Read about all of the Round One winners ZLI’s post “2019 Michigan Business Challenge Teams Advancing to Round 2”

Students From Middle East, North Africa Join Forces with U-M Students to Solve World Challenges

This story originally appeared on the William Davidson Institute website. It is republished here with permission. View the original.

Before participating in the William Davidson Institute’s M²GATE Program, University of Michigan sophomore Jackie Spryshak, BBA ‘21, said she had never met anyone from Egypt.

Over eight weeks this summer, Spryshak worked with and got to know her teammates from Egypt as they collaborated on their winning social enterprise project as part of the M2GATE virtual exchange program.

This week, her Egyptian teammates will travel to Ann Arbor for a pitch competition Nov. 14 at the Ross School of Business where they will meet for the first time.

“I am so proud that our team worked so hard and I am thrilled to be able to meet these students in person,” she said. “I am in awe of the creativity and drive behind my teammates, and can’t wait to see them.”

Spryshak and her teammates from Egypt were among the more than 500 students who participated in the WDI-organized program MENA-Michigan Initiative for Global Action Through Entrepreneurship (M²GATE), which paired undergrads from five Michigan campuses with peers in Egypt, Libya, Morocco and Tunisia to find entrepreneurial solutions to social challenges in the Middle East and North Africa (MENA) region.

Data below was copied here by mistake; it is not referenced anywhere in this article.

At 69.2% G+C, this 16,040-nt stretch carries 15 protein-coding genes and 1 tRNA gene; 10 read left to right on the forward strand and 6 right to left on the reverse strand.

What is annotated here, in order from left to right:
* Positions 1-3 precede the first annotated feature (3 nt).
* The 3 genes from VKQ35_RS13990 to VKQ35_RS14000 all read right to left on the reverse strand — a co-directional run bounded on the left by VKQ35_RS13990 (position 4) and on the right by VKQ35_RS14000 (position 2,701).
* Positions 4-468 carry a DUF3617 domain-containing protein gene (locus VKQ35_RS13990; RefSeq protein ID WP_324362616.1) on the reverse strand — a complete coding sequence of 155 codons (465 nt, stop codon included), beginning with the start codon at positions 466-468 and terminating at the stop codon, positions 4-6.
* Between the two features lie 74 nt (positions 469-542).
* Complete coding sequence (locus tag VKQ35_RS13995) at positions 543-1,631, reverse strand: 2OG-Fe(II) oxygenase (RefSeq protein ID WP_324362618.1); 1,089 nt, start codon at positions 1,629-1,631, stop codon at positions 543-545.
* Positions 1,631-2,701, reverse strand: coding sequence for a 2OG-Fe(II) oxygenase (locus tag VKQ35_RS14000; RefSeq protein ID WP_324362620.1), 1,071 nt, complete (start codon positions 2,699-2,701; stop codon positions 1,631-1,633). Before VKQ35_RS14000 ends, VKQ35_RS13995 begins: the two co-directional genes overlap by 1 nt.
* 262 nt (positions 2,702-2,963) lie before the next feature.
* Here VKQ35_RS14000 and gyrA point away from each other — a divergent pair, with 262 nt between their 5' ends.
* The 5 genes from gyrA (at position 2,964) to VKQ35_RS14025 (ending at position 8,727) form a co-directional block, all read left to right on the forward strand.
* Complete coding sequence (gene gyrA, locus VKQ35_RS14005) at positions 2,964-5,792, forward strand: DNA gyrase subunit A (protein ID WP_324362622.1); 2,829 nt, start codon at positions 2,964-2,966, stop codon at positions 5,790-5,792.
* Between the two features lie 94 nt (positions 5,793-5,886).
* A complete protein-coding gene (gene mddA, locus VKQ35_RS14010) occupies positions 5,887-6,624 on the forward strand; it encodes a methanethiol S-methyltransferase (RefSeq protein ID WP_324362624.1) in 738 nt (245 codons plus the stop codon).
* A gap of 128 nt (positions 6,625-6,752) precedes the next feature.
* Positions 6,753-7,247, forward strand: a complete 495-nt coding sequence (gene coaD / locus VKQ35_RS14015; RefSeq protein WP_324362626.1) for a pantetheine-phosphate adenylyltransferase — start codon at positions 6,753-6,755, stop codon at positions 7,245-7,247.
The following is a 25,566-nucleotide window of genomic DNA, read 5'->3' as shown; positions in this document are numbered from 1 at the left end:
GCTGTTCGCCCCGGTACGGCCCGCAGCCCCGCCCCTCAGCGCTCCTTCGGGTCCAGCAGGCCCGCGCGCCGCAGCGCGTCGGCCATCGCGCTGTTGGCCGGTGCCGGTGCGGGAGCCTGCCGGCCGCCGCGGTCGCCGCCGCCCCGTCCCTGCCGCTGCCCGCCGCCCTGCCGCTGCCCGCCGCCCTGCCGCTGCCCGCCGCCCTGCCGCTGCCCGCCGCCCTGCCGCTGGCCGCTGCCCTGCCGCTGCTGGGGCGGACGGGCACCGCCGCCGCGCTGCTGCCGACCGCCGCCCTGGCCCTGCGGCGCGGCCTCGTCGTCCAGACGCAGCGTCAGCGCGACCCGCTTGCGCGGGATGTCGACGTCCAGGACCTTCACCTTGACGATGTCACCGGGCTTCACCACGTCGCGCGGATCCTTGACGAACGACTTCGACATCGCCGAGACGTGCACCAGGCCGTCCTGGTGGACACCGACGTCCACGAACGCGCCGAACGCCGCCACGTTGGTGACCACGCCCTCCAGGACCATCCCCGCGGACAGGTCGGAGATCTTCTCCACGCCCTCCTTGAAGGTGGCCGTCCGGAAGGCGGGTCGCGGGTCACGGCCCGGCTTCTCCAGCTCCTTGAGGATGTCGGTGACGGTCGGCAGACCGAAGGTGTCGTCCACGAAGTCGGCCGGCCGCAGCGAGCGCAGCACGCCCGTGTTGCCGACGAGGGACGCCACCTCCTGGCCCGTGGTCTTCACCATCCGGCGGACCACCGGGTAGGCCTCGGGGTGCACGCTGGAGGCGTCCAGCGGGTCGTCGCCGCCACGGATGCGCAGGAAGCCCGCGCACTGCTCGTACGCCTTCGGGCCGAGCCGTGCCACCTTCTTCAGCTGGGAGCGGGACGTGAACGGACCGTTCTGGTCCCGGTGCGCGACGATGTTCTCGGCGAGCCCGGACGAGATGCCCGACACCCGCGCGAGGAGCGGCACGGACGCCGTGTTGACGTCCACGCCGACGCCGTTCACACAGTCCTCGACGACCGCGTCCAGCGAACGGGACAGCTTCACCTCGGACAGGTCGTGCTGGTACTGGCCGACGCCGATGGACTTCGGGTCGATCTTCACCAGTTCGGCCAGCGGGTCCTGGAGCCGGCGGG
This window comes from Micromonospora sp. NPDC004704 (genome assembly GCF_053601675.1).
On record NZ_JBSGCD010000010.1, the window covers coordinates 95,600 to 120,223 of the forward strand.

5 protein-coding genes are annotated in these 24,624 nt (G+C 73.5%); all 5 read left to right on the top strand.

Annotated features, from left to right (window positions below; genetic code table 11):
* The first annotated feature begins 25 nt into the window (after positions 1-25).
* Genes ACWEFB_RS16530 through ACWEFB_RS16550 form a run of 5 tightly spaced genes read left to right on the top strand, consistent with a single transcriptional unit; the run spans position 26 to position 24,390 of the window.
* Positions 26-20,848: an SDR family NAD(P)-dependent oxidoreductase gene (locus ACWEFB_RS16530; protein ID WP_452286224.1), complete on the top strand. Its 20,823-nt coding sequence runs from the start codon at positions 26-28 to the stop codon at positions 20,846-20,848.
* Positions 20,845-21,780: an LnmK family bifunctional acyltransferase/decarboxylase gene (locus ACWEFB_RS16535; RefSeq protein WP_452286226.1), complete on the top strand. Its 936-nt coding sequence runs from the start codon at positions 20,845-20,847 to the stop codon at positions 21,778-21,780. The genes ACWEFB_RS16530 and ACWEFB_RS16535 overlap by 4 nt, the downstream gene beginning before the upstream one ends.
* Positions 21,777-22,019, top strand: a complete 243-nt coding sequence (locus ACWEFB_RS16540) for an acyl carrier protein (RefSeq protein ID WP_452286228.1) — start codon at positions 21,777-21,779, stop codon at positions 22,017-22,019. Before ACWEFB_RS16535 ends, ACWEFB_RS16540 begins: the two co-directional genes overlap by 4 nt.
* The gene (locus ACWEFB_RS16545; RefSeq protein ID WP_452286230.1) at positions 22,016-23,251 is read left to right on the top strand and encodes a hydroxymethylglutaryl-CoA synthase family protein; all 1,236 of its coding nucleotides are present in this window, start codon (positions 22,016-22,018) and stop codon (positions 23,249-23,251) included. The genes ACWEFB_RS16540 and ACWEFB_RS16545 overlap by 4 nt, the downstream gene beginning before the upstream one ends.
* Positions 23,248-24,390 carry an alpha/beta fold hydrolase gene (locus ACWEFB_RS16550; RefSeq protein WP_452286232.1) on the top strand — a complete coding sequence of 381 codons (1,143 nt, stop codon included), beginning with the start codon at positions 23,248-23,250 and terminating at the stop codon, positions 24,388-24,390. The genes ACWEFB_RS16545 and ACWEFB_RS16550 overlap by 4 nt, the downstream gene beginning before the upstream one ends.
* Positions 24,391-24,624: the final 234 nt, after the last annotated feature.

Working virtually, teams developed social entrepreneurship projects and accompanying pitches over an eight-week period with the help of instructors, mentors, and successful entrepreneurs from MENA and Michigan.

At the end of each of the three cohorts, the program hosted a virtual competition with judges naming winners based on  scalable solutions featuring science, technology, engineering, and math – or STEM-based – innovations. The winning team from each cohort will participate in the pitch competition at U-M.

At the November 14 event, each team will have about 5-7 minutes for their presentation before a panel of five judges that includes Ross School entrepreneurship professors and startup consultants. The event begins at 3 p.m. in the Ross School Colloquium on the sixth floor. It will be livestreamed; click here for details. Light refreshments will be served at the conclusion, around 4:30 p.m.

 

2018 Shared Prosperity Conference

 

Business+Impact at the Ross School of Business is proud to collaborate with the Aspen Institute Business & Society Program for a conference at the University of Michigan, Oct. 24-26, 2018, entitled, “Working Towards a Shared Prosperity: An Academic-Executive Dialogue.” With fewer opportunities for upward mobility and growing economic inequality, the American Dream is under threat. It is hard to imagine a return to the 1950s style social contract, but it is often overlooked that today’s firms – and their leaders – have choices.